sealPurdue News

June 1999

Smiles are the dividends for Purdue economics students

WEST LAFAYETTE, Ind. -- An economics course at Purdue University aims to create compassionate future business leaders while helping about 75 at-risk children.

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Management students in Professor John Pomery's undergraduate course -- Learning, Culture and Community -- meet each week at three Indianapolis public housing projects to tutor Indianapolis Public School children in grades kindergarten through five, or just to spend time reading and talking together. Their involvement is part of "Project High Hopes," a collaboration between the Purdue School of Management, the Purdue Department of 4-H Youth and the Purdue Cooperative Extension Service office in Marion County.

High Hopes brings together Purdue students, community-based site coordinators and high school peer educators to help 20 to 25 elementary students at each of the three public housing sites on the south side of Indianapolis. The Purdue students prepare for their field experience by covering the coursework while they're making the 120-mile round trip between West Lafayette and Indianapolis.

"We have topical discussions in the van as we drive to and from our destination," Pomery says. "The topics range from the impact of labeling individuals to the students' reflections on a particular issue or experience at the site."

Pomery, who teaches business ethics, says involvement with the children has allowed his students to expand their view of the world.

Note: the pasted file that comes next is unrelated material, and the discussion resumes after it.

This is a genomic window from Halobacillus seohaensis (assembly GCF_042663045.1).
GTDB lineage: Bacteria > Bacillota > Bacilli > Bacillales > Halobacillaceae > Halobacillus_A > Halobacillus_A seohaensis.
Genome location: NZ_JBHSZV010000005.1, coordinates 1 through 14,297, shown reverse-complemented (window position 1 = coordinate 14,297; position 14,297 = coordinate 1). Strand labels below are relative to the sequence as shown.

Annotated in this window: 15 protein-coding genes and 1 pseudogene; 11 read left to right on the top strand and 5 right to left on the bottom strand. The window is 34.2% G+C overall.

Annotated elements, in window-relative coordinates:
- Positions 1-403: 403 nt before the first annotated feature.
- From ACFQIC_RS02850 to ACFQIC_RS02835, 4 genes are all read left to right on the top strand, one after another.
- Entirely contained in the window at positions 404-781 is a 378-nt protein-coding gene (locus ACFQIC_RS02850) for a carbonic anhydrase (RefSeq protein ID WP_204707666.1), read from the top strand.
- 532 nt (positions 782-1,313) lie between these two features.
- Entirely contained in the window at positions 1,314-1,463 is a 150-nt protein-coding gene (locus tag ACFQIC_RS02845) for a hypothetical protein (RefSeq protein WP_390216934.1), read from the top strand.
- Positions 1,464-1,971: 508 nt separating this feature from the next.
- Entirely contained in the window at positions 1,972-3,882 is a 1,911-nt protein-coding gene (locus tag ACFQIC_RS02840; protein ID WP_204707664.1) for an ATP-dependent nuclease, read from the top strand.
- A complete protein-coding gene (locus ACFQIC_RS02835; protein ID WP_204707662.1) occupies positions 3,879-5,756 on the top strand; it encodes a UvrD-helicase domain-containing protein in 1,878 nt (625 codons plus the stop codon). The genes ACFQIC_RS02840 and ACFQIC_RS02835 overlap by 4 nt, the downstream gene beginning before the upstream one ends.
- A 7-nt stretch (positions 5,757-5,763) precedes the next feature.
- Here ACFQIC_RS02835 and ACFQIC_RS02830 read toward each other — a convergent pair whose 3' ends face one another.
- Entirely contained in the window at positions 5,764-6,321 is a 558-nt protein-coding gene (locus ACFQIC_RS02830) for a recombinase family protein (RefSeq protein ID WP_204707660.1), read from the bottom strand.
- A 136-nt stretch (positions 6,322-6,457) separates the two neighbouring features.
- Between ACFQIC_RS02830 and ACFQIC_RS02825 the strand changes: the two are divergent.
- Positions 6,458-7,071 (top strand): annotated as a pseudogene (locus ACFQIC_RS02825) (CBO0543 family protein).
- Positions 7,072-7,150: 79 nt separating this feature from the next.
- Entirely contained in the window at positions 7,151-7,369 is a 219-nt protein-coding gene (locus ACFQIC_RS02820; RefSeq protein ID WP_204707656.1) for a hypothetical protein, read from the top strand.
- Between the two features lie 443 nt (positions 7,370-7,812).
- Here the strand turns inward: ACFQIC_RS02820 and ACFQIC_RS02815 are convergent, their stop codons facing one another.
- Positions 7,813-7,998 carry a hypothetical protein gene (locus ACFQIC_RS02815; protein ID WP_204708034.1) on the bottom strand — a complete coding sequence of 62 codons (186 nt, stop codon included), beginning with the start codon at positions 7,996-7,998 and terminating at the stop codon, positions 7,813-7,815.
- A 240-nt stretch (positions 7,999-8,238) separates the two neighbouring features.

"The experience moves students outside of thinking of things solely as economic issues," he says. "We hope that they learn to recognize potential where it may not be visible on the surface. That can be a very valuable tool for future managers, no matter what area of business they go into."

Pomery says the students also learn how the learning process is different for all individuals.

"Not everyone learns the same way," he says. "We all have different motivators and different life experiences that affect the way we learn. This project exposes the Purdue students to a world many have never seen before and gives them a better understanding of diversity within a community."

Organizers hope to add more tutoring sites next year by increasing the participation of Purdue students and adding students from other schools around the state.

Source: John Pomery, (765) 494-4515,

Writer: Kate Walker, (765) 494-2073,

Purdue News Service: (765) 494-2096; e-mail,


Amit Jain of Glenrock, N.J., a Purdue junior who is majoring in management, tutors a group of elementary students from the Indianapolis Public Schools. He does the work as part of a Purdue class that meets once a week at three public housing sites in Indianapolis.

Color photo, electronic transmission, and Web and ftp download available. Photo ID: Pomery.hihopes

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